Meanwhile, the T cells mobilise to fight the infection in two different ways. One set of T cells, known as helper T cells, uses substances called cytokines to direct the immune response. Cytokines are like a messaging system for the other cells in the body, telling them how to respond. Another set of T cells, known as cytotoxic (cell-killing) T cells, generates enzymes that are toxic to infected cells. Once they’ve been activated, the B and T cells leave behind a cellular record of the antigens they’ve encountered so that the immune system can respond more effectively if the same attacker is encountered in the future.
NK cells are able to tell the difference between normal, healthy cells and unhealthy ones, such as those infected by a virus or mutated to become a tumour cell. Unlike B cells and T cells, NK cells don’t require activation by a previous encounter with an attacker and can immediately recognise many types of abnormal cell. Once an abnormal cell has been detected, it will be attacked using cytotoxic granules and destroyed. Your own immune system uses the very same cells, incidentally — they’re something you have in common with all mammals, including your cat.
My kitty’s absolute lymphocyte value is high. What does that mean?
An abnormally high lymphocyte count indicates that something has stimulated your pet’s immune system and triggered the production of extra lymphocytes. This often happens in the case of an infection and is not necessarily a cause for concern; it can simply be a sign that your cat has recently fought off an illness and is already on the mend. A high lymphocyte count can be a sign that your cat was under some stress when the blood for the sample was drawn.
If your pet really hates going in a carrier, being taken to the vet or is afraid of needles and blood tests, this stress alone can be enough to cause a higher-than-normal lymphocyte count. Lymphocyte levels will drop back to normal once she starts to relax again. Conversely, a happy and excited cat may have a higher-than-expected lymphocyte count. If your kitty is the rare kind who thoroughly enjoys a bit of an outing and appreciates the extra attention that a good vet lavishes on a patient, the excitement this produces can also cause her lymphocytes to rise. Your vet will look at other possible causes, including injuries, infections and immune conditions that could be causing the absolute lymphocyte count to be higher than expected. If your kitty was on some kind of steroid medication for any length of time and has recently stopped, this can make the lymphocyte count spike as your pet’s immune system bounces back from the medicine.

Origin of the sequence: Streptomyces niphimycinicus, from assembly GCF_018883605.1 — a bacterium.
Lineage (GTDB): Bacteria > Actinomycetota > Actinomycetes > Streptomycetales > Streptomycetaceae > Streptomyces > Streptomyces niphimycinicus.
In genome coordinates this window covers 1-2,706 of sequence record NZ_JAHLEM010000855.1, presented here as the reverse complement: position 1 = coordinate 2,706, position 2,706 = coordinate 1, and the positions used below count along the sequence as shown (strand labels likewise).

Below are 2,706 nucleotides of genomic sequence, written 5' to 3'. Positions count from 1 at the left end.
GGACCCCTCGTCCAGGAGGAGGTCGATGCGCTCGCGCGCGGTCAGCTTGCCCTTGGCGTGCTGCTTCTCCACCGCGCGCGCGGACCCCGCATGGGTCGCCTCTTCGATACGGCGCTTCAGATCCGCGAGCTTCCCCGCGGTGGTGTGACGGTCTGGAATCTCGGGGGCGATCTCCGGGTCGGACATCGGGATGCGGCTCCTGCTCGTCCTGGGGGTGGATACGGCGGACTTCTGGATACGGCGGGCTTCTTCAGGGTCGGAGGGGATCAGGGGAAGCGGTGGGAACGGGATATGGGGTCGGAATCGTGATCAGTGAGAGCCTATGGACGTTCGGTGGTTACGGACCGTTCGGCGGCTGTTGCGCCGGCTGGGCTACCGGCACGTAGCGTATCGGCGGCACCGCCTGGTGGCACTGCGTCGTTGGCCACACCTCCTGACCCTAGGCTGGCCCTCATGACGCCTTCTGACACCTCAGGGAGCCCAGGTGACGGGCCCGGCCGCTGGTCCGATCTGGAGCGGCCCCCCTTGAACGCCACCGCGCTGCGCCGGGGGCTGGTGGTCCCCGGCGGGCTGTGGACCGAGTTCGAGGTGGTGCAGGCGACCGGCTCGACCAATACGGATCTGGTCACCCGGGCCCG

Another possibility is that your cat is still very young — kittens often have a higher number of lymphocytes than you’d expect in an older cat. Sadly, there are also a number of more serious conditions that can raise the absolute lymphocyte count. These include autoimmune disorders, severe infections, as well as certain cancers and types of leukaemia.
The absolute lymphocyte value on my cat’s blood test was lower than expected. What does this signify?
If your cat is currently on a corticosteroid medication (often given for arthritis or other inflammatory conditions in cats), this can lower her lymphocyte count significantly. Your pet’s lymphocyte count may also go down if her cortisol levels are elevated due to over-production by the adrenal glands, as in Cushing’s Disease. Confusingly enough, while a short period of stress may cause your cat’s lymphocyte count to rise, a prolonged period of stress may cause it to drop below the expected levels. You might see a lower-than-usual count in a recently rescued animal, for example, if her background was a troubled one.
While it’s common for infections to cause the lymphocyte count to rise, there are various infections that could cause your cat’s lymphocytes to drop. One of these is Feline Distemper (Panleukopenia). This is rare nowadays thanks to the development of an effective vaccine; it sometimes appears in kittens before vaccination and in feral or recently rescued animals. Feline Infectious Peritonitis (FIP) is a fatal infection that affects the cat’s abdominal lining and can cause a lowered lymphocyte count, along with fever. Kidney disease is another cause of lowered lymphocytes.
One of the most common reasons for a lowered lymphocyte count in humans is simply old age; while research into the effects of feline ageing on their absolute lymphocyte value is scanty, many vets are of the opinion that lower numbers of lymphocytes in an older pet are likely to be down to her age. Whether your cat’s absolute lymphocyte count is low or high, however, it’s important not to panic. There’s often a simple explanation and while an “abnormal” test may be unnerving it’s usually nothing to worry about.